Beyond the walls of the small village of Mythen Rood lies an unrecognizable landscape. A place where overgrown forests are filled with choker trees and deadly seeds that will kill you where you stand. And if they don’t get you, one of the dangerous shunned men will. Koli has lived in Mythen Rood his entire life. He believes the first rule of survival is that you don’t venture too far beyond the walls. He’s wrong.

My thoughts:

Koli and his companions, Ursula and Cup are on the road, trying to reach London and find whoever is sending out a signal, but the journey is dangerous.

I enjoyed this a lot more than the first book, it felt more fully realised and I liked that the perspective went back and forth from Koli and Spinner, back in Mythen Rood.

A lot happens in the pages of this second novel – Koli and his friends fight off attacks from old enemies and of course nature, which really has it out for humans, and who can blame it.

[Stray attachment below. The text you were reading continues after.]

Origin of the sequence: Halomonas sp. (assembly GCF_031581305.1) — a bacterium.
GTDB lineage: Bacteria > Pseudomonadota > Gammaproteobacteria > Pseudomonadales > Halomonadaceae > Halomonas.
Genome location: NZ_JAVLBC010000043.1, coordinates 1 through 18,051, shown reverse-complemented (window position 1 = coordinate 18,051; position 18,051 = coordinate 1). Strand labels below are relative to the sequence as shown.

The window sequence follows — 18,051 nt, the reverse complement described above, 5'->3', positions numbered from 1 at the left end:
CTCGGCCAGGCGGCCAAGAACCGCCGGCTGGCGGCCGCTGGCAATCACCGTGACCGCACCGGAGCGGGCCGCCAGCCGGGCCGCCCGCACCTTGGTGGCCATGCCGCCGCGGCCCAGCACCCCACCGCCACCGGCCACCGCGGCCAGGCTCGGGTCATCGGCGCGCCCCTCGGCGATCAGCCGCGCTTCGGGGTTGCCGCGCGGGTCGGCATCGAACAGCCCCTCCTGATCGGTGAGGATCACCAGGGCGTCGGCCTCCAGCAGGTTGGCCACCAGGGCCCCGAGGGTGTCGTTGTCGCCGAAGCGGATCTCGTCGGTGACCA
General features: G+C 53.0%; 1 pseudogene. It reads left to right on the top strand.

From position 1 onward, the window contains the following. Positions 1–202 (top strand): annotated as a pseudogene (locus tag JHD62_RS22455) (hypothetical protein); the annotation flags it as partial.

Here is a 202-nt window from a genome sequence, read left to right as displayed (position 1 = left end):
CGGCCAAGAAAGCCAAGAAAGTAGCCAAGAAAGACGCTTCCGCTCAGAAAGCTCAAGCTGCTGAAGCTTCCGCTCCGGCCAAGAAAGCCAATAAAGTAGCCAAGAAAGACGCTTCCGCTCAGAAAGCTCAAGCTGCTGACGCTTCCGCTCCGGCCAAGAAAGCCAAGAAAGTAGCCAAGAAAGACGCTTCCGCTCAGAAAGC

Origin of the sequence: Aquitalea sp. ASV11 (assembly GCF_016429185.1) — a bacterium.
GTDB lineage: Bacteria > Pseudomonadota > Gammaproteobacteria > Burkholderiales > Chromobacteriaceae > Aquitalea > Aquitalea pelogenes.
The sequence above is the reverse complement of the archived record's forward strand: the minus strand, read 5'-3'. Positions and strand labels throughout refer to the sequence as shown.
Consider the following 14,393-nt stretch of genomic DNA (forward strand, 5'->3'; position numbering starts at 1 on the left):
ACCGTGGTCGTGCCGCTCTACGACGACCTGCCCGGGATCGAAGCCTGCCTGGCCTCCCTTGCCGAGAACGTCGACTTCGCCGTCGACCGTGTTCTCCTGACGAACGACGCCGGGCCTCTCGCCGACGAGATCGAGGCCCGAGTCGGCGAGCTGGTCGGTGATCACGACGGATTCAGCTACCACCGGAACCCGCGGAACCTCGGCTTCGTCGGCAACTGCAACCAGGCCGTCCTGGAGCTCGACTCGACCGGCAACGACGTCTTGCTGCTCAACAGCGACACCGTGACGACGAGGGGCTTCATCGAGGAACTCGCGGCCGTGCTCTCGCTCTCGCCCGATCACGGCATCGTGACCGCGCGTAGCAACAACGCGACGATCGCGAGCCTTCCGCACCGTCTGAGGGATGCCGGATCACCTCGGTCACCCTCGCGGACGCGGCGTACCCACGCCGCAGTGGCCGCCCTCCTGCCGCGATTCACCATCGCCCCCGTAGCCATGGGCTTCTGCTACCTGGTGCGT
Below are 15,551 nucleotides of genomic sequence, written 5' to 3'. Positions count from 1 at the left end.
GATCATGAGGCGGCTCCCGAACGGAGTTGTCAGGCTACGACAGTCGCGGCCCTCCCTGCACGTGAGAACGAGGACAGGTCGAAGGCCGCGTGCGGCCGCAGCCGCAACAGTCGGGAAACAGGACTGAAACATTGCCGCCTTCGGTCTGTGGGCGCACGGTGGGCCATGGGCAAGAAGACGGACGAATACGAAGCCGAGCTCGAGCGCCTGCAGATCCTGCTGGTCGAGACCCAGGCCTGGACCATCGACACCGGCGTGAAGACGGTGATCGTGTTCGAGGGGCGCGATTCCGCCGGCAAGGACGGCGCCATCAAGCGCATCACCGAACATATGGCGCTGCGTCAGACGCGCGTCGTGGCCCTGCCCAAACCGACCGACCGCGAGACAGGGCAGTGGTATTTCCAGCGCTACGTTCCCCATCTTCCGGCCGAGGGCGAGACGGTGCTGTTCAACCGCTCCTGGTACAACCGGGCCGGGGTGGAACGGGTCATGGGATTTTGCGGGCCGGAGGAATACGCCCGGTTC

They do meet some good people though, ones who offer them help rather than threats.

Meanwhile Spinner is trying to find her place in Mythen Rood, having married Haijon in the previous book. She’s beginning to see some things about the all powerful Ramparts that leave her with questions no one wants to answer.

This was a really good book and I’m already looking forward to the third and final installment.

*I was kindly gifted a copy of this book in exchange for taking part in the blog tour but all opinions remain my own.

blog tour, books, reviews

Blog Tour: A Song of Isolation – Michael J Malone*

Film star Amelie Hart is the darling of the silver screen, appearing on the front pages of every newspaper. But at the peak of her fame she throws it all away for a regular guy with an ordinary job.

The gossip columns are aghast: what happened to the woman who turned heads wherever she went?

Any hope the furore will die down are crushed when Amelie’s boyfriend Dave is arrested on charges of child sexual abuse.